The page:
The things you miss when you're in China. Mike + Tina = STRONG ASIAN FUSION
Wow. So, I'd hoped to write in the 'Gate about the premiere of Glee along with HI-Five but ran out of space, since my editor limits my column to a measly 2000 or so words (aheh). The rationale was the much-anticipated appearance of Fil-Pop idolette Charice on the show — though based on the direction the premiere took, it looks like her role is going to be at most "recurring," sadly.
But something much bigger dropped in the season opener — a plot twist that, though played mostly for laughs, could quite possibly be a historic one for the representation of Asians on primetime TV. Yep, I'm talking about the sudden and totally unexpected Mike x Tina relationship — otherwise known as Chang Squared, or MiTi, or Mina, or whatever convention the relentless 'shipper brigades on the web use to convey cutesy coupledom, wishful or otherwise, among fictional characters.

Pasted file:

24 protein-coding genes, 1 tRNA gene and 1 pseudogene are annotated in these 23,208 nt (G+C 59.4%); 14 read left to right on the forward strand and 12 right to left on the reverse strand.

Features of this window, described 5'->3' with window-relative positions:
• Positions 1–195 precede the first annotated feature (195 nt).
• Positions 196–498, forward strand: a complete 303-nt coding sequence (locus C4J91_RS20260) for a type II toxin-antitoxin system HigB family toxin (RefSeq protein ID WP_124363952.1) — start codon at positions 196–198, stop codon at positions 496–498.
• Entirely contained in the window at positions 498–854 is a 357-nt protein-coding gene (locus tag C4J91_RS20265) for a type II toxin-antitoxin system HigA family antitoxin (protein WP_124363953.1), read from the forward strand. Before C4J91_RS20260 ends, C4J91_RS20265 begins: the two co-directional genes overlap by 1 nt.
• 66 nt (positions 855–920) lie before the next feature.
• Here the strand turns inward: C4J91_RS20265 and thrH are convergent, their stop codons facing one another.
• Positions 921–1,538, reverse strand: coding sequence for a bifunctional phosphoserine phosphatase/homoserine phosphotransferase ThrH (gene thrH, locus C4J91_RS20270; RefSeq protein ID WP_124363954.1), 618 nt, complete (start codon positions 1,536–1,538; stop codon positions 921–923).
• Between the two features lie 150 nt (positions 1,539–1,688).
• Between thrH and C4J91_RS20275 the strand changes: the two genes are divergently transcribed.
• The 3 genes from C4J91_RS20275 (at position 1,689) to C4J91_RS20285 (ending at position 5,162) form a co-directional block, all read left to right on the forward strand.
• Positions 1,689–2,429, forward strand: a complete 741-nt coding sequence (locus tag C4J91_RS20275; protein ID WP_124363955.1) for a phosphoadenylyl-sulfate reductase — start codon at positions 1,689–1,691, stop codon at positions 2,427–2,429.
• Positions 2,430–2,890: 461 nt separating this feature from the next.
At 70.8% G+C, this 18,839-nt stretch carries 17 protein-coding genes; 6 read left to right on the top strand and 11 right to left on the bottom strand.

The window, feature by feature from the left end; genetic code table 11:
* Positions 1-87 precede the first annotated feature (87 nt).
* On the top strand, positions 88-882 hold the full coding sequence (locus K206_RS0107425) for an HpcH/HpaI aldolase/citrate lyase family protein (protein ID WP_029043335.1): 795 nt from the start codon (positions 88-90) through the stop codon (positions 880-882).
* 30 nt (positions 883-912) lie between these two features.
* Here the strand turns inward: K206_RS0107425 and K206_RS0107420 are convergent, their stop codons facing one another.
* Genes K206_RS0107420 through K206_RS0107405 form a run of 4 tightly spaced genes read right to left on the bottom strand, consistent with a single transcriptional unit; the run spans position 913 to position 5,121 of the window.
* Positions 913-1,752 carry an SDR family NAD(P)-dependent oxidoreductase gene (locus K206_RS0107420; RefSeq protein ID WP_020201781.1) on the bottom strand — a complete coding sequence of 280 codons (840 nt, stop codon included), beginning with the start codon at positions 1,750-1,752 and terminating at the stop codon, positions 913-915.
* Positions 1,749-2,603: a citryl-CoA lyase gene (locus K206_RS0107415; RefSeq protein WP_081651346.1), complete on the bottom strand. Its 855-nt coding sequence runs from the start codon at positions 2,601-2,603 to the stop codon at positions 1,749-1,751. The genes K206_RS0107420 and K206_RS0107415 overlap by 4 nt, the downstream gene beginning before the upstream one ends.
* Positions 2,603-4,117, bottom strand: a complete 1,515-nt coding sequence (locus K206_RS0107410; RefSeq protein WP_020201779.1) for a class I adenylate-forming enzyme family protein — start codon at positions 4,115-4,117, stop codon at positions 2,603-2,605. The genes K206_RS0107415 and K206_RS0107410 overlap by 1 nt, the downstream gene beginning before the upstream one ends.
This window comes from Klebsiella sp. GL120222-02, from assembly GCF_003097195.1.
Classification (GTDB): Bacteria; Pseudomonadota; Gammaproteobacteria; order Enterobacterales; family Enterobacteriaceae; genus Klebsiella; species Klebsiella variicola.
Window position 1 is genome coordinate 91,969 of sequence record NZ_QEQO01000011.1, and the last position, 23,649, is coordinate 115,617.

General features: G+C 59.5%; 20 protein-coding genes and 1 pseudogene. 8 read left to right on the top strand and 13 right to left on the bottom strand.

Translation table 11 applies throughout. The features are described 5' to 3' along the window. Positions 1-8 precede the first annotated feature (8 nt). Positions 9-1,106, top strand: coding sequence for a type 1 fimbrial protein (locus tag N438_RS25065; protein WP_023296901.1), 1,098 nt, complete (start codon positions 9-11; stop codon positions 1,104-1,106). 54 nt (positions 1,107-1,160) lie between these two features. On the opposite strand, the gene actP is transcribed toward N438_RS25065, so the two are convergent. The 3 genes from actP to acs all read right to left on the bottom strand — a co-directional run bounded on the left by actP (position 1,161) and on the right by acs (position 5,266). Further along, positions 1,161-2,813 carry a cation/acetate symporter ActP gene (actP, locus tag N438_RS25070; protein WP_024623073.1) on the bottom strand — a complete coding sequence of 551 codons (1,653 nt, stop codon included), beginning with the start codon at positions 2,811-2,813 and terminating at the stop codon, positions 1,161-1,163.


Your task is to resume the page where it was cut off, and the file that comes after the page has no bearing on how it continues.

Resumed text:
I know some people may have found some aspects of the blossoming of their love offensive (they met at Asian Camp, where they were teaching technologically advanced Asian children how to appreciate the arts!), but have we ever — ever — ever seen an actual pairing of Asian Americans as a romantic couple on a sitcom in the past? I'm not referring to one-shots or old marrieds here, but young, ongoing characters in a primetime comedy, meeting cute and being lovey-dovey?
As with most advances in recent television diversity, I think it all began with Lost — in this case, Jin and Sun; old marrieds, yes, but very much a romantic couple. Heroes then had James Kyson Lee's Ando and Eriko Tamura's Kimiko.
But those were both dramas. Sitcoms, for better and for worse, are still America's teevee standard, setting the bar for normal; for instance, I'd argue that the turning of the tide toward acceptance of LGBTs in middle America was ultimately the portrayal of gay characters in a funny and favorable light in Will and Grace.
So now: Mike and Tina. Asian and Other Asian. Will it last? Will they get some real screen time? We can only hope. At the least, the pairing has made for some deftly hilarious jokes about, with and yes, at the expense of Asian stereotypes, in a way that I think manages to humanize the Asian American condition. I'll 'ship to that.
(And I had to LOL to: "The Asian community is very tight")
Hmm, maybe there's a column in this after all...